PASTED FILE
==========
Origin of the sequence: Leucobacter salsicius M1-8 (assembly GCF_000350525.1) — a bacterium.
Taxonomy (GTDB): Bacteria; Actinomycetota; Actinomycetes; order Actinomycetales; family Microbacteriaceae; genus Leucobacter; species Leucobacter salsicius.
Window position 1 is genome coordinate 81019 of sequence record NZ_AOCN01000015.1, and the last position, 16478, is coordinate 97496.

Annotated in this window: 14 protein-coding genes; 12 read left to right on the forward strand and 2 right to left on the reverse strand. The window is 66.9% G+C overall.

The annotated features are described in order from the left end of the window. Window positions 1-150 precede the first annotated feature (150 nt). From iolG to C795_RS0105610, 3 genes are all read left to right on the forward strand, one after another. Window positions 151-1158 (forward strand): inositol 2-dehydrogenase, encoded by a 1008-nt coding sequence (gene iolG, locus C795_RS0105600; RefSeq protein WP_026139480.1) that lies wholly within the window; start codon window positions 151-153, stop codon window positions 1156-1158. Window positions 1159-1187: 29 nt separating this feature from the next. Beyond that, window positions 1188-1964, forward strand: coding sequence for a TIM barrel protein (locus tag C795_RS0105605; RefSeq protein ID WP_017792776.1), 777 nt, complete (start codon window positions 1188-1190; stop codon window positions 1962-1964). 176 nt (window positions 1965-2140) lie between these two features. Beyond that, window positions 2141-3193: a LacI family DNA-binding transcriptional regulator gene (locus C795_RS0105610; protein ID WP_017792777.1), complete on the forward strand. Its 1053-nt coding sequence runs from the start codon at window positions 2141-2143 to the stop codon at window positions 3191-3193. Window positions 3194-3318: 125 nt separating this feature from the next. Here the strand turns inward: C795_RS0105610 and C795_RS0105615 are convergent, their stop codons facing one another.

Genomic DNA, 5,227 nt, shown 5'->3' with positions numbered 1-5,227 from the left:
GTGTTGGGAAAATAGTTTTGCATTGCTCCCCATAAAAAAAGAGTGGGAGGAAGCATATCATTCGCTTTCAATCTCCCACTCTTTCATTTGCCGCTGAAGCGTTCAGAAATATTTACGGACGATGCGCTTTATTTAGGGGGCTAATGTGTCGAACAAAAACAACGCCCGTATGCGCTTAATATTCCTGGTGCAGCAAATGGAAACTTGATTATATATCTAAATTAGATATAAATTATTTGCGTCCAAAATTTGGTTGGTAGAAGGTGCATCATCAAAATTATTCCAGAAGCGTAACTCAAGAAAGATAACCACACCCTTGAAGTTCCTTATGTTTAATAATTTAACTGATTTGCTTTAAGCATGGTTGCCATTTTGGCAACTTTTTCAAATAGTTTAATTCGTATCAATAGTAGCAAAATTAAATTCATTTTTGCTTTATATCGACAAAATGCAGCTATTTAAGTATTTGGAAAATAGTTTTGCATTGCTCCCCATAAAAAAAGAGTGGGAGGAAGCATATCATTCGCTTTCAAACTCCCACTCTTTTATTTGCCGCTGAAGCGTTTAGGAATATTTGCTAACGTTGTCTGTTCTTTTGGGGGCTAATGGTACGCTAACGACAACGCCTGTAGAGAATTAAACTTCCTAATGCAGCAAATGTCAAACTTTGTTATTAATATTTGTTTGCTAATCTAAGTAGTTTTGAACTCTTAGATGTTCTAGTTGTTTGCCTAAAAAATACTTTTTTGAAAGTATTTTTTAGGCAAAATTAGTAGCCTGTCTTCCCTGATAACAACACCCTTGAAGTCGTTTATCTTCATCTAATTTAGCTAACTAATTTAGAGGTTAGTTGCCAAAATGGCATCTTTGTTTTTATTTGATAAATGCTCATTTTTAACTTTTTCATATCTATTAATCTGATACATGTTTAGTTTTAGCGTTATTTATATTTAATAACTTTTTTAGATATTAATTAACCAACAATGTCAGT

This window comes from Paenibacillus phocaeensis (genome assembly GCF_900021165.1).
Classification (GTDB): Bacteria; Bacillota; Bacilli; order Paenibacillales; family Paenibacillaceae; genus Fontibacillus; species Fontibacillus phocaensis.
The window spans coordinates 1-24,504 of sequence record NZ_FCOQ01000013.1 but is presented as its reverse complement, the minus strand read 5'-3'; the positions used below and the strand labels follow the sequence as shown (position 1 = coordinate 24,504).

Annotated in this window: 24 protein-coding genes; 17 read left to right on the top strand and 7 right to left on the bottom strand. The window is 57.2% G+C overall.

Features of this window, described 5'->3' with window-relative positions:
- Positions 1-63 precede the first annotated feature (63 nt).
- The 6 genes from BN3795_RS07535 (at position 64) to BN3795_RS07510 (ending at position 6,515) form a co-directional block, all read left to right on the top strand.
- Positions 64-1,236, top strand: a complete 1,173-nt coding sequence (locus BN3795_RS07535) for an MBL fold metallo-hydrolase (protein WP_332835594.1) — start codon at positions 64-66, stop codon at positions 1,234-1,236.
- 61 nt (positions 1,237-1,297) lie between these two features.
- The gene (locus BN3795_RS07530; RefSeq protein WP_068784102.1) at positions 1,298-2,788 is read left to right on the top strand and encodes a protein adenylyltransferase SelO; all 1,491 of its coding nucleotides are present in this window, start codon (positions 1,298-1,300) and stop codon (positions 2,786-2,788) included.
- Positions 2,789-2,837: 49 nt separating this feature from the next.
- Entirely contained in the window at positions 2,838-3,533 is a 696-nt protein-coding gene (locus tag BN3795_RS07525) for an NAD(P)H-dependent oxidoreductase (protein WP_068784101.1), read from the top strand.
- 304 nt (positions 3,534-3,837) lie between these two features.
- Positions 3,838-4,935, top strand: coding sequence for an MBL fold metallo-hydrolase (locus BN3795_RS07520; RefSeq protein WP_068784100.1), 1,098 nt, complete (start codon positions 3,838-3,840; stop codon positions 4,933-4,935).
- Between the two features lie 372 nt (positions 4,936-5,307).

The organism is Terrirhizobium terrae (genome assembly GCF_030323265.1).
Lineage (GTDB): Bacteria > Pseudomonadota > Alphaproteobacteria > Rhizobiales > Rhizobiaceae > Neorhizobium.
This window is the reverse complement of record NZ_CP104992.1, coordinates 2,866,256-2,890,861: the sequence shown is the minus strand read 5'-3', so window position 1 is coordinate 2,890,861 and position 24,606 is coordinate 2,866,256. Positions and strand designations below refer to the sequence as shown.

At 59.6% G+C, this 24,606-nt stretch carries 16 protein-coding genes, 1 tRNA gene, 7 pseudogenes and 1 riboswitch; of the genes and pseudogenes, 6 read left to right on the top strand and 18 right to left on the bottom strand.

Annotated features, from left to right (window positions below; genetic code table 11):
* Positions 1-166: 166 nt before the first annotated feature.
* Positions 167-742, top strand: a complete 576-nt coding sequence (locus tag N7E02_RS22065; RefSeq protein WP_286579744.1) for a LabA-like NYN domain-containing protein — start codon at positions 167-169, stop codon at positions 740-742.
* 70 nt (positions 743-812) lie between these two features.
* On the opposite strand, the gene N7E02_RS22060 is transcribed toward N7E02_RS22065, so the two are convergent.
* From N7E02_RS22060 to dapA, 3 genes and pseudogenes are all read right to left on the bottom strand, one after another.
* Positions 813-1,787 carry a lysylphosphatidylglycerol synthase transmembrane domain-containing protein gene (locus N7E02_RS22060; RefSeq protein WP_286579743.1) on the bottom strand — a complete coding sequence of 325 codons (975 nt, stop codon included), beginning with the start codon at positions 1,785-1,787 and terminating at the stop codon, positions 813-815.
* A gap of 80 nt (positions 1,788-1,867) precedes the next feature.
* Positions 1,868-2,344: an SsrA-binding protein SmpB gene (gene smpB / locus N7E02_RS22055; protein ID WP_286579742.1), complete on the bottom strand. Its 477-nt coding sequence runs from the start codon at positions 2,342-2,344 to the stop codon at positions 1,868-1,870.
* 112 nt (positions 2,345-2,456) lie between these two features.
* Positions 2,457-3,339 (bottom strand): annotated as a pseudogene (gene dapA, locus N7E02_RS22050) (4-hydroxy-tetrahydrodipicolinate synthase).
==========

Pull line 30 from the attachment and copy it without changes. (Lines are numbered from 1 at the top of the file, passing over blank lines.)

* 70 nt (positions 743-812) lie between these two features.